Malmö orders external probe into Pride group

Malmö orders external probe into Pride group
Filip Filipek marches alongside culture minister Alice Bah Kuhnke during Malmö's 2017 celebrations. Photo: Johan Nilsson/TT
Malmö has ordered an external probe of the gay rights organization Malmö Pride after its chairman Filip Filipek arranged a contract for himself which gives him a cut of all funding secured.
Malmö mayor Katrin Stjernfeldt Jammeh announced on Thursday that the city's executive committee had appointed the accounting firm PWC to look into the organization's affairs, before the city will transfer the 40 million kronor ($4.4m) in funding it has agreed to provide for the 2021 World Pride celebrations, which are being held in Copenhagen and Malmö. 
“My feeling, and in this we are agreed across political divides, is that it is extremely inappropriate,” Stjernfeldt Jammeh told the Sydsvenskan newspaper of the controversial arrangement. “The idea is not that the money should go to individuals. What is problematic is that he is both employed and employer.”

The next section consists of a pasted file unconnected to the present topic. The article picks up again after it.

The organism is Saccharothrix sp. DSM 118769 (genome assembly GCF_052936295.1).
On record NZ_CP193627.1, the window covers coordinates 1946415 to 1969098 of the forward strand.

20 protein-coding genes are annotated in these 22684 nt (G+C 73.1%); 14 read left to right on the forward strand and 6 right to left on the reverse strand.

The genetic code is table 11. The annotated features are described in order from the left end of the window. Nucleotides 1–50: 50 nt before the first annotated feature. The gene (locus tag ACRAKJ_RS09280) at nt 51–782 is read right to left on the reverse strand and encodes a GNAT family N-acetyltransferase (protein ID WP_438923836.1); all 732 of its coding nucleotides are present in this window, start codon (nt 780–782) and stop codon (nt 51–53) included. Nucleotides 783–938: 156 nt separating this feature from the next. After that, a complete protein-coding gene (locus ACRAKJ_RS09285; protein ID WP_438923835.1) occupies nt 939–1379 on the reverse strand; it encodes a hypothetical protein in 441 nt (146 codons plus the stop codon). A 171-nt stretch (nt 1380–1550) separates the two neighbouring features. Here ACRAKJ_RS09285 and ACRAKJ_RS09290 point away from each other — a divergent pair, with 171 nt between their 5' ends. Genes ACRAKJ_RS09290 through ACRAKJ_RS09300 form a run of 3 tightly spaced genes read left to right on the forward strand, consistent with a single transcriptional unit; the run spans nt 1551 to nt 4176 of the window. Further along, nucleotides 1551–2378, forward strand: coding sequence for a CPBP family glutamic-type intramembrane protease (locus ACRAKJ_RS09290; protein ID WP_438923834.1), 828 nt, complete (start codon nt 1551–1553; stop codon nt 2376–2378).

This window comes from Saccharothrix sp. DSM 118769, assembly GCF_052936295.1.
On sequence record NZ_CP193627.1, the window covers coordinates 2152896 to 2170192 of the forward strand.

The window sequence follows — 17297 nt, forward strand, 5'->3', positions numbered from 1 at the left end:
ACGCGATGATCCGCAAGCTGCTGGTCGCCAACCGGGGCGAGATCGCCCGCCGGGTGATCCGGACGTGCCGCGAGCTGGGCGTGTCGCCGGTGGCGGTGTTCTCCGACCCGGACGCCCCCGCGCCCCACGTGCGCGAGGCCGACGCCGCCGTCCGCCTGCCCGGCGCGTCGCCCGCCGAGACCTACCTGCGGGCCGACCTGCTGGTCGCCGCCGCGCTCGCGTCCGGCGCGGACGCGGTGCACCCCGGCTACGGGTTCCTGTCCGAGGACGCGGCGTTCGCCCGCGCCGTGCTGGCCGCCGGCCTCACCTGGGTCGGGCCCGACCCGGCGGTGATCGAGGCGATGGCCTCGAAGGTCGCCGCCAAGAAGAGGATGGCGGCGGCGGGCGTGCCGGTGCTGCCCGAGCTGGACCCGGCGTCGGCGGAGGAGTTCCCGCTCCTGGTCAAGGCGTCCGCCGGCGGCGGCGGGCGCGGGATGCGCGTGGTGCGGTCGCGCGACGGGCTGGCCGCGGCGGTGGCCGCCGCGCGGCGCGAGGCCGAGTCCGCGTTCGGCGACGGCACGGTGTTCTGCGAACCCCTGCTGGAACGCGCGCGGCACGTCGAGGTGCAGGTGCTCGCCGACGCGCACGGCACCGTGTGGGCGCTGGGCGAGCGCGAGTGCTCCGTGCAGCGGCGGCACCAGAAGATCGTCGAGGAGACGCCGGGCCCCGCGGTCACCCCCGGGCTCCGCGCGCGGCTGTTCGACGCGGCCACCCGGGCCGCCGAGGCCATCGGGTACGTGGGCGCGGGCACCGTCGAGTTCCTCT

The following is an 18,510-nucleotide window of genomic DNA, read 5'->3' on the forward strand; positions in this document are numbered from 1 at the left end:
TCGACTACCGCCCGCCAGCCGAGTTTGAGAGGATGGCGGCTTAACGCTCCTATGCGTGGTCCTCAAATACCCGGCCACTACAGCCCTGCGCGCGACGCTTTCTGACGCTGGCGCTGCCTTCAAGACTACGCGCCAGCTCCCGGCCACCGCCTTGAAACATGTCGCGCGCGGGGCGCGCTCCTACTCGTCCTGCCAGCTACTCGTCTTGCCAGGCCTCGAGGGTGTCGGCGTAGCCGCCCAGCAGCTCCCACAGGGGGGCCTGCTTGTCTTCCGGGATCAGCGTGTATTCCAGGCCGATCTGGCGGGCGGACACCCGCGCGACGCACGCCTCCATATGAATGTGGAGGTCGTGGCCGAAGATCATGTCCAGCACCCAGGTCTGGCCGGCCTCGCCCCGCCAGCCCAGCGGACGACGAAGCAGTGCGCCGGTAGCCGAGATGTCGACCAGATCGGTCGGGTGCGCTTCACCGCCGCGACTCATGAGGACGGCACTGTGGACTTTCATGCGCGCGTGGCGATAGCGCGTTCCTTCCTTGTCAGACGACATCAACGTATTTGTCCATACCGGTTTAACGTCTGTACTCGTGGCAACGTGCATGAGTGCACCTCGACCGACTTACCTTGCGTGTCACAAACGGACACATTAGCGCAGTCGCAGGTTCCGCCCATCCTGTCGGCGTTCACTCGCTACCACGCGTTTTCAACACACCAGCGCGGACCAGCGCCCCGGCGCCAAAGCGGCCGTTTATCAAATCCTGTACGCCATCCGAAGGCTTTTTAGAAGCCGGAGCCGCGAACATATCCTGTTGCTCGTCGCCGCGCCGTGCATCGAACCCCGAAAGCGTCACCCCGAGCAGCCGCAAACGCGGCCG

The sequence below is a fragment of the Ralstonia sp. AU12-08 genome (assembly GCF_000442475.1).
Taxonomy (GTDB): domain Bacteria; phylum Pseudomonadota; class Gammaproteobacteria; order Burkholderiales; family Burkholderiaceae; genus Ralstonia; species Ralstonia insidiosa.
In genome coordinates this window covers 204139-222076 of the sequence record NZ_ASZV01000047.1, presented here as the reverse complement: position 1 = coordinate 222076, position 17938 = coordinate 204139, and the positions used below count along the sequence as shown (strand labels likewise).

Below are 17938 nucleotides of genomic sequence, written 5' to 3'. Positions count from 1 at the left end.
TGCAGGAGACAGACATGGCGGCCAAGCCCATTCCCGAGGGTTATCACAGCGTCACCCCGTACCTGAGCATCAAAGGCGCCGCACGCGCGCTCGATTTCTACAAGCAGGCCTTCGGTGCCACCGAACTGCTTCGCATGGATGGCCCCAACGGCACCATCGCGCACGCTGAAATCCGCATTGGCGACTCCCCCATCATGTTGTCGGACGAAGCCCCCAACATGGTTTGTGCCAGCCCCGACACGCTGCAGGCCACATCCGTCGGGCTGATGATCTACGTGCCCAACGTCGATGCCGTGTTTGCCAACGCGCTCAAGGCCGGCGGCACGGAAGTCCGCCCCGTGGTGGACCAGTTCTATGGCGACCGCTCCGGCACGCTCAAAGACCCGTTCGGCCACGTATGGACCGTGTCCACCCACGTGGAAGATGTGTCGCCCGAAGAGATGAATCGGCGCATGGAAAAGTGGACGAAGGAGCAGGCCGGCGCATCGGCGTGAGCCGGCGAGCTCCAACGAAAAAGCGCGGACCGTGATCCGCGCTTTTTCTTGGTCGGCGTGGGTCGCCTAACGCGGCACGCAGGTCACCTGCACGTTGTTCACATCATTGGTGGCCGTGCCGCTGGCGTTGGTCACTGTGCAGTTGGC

Filipek is both the Chairman of Malmö Pride, a voluntary group, and employed by it as the Pride General organizing the 2021 event.
According to the newspaper, the employment contract he agreed with the board he chairs gives him one percent of all funding secured for Malmö Pride. 
“It was a decision which was taken in 2016 when I was employed, because it is my responsibility to hunt down sponsors and income for the organization,” Filipek told Sydsvenskan when the story first broke last week.
The trigger was the resignation of Edith Escobar, the group's vice chair, which followed four other members of the group's board, all of whom have left since the group's annual meeting in March. 
Filipek initially denied that the one percent commission on funding included grants from public bodies. 
But Sydsvenskan provided him with an email he had sent to his colleagues in which he listed grants from Malmö Tourism, Region Skåne and Malmö Stad, all of which he said would go towards the 13,515 kronor bonus he received as a bonus in January. 
The bonus came on top of a monthly salary of 35,000 kronor.

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